When we spontaneously emit an emotion toward something imagined on a blank stage, that’s crazy – and the audience loves it. Society’s path to “maturity” often overlaps with a push to subdue your emotions; the upside is that people like watching other people share their emotions on stage – it’s a cathartic surprise. A scripted actor’s whole job is to make an audience believe that the emotional reaction they’re rehearsed is real in-the-moment. In improvisation, we have a leg up; we are all experiencing what’s happening for the first time. And as improvisers we don’t have to understand our motivation to emote; we just have to emote – feel! If you don’t have feelings, get off the stage. An improviser without access to their emotions has to be a very “clever” improviser. Relying on cleverness alone works for very few people, let alone improvisers. Not engaging your emotions is improvising without one of the core elements of improvisation that can evoke a response from the audience beyond the capabilities of any other performance medium.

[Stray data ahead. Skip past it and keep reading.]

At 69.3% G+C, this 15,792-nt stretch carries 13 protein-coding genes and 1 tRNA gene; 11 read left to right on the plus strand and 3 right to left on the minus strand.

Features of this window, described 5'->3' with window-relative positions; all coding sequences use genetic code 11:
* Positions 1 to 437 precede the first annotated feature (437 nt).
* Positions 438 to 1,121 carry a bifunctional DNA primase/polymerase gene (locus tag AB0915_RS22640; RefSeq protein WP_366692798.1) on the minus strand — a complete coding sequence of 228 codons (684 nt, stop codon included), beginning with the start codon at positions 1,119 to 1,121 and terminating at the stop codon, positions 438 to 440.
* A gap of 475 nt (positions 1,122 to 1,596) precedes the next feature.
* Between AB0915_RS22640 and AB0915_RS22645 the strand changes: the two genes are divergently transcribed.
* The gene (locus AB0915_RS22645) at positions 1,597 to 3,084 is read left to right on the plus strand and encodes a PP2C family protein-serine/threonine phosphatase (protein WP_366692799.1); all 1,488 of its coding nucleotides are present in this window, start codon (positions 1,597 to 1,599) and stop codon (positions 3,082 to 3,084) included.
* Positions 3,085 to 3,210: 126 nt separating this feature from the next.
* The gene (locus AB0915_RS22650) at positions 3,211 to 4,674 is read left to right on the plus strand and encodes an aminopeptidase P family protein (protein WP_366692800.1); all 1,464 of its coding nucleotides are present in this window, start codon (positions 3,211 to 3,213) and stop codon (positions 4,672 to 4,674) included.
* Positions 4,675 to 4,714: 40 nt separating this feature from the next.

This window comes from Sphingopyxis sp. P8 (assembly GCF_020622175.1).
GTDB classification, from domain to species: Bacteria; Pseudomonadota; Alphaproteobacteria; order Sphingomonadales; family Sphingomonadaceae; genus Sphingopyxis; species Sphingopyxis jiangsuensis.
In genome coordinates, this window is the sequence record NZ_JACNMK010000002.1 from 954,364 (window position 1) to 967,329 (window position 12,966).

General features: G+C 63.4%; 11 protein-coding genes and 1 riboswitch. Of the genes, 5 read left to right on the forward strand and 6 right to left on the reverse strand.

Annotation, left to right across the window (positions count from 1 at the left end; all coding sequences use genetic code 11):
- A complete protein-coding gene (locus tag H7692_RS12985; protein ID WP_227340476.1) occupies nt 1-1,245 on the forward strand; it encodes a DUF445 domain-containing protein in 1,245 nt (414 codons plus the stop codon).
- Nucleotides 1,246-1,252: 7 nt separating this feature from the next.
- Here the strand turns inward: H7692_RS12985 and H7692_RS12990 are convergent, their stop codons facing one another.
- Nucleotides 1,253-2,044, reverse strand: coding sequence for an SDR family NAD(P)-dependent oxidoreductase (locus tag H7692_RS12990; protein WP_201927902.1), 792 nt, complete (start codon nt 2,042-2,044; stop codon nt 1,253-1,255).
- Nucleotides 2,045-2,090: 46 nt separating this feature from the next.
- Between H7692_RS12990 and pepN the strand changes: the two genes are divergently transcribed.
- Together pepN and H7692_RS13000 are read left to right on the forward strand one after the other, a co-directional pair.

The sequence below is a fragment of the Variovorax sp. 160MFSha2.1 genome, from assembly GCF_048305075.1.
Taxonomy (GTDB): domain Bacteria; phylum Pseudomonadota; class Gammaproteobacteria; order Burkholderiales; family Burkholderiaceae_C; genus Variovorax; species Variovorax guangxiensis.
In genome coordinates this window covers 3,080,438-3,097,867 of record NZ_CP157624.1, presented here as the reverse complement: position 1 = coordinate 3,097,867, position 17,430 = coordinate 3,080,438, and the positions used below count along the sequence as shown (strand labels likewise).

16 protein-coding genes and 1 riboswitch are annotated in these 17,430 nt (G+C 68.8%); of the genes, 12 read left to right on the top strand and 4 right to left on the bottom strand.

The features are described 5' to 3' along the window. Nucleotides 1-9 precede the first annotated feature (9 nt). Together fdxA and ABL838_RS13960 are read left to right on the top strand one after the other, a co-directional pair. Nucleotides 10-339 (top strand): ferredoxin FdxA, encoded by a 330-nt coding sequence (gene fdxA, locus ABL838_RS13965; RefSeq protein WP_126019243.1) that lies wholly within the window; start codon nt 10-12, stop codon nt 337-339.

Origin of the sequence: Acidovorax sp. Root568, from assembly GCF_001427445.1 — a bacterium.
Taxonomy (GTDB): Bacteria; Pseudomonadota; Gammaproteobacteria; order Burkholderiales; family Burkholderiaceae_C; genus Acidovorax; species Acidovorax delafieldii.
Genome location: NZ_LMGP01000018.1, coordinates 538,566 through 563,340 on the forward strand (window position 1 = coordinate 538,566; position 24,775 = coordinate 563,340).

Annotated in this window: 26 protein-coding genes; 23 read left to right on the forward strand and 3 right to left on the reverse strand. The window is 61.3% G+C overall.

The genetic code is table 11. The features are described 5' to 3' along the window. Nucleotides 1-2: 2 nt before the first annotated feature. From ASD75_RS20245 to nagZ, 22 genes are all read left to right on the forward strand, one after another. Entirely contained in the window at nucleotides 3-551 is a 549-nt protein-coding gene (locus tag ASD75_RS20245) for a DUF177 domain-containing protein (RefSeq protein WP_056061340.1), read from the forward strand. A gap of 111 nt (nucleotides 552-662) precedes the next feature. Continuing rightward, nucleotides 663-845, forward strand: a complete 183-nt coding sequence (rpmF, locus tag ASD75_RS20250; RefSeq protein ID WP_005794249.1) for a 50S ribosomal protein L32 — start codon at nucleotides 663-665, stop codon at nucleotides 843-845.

If this Weakness is identified, the following posts may prove helpful in coaching to the Opportunity:
* Acting is believing in your emotions
* Emotional Reaction Circle
* Yes, Yes I Am
* Acting vs. Indicating
* Tyler Durdan sez, “How’s that working out for you?”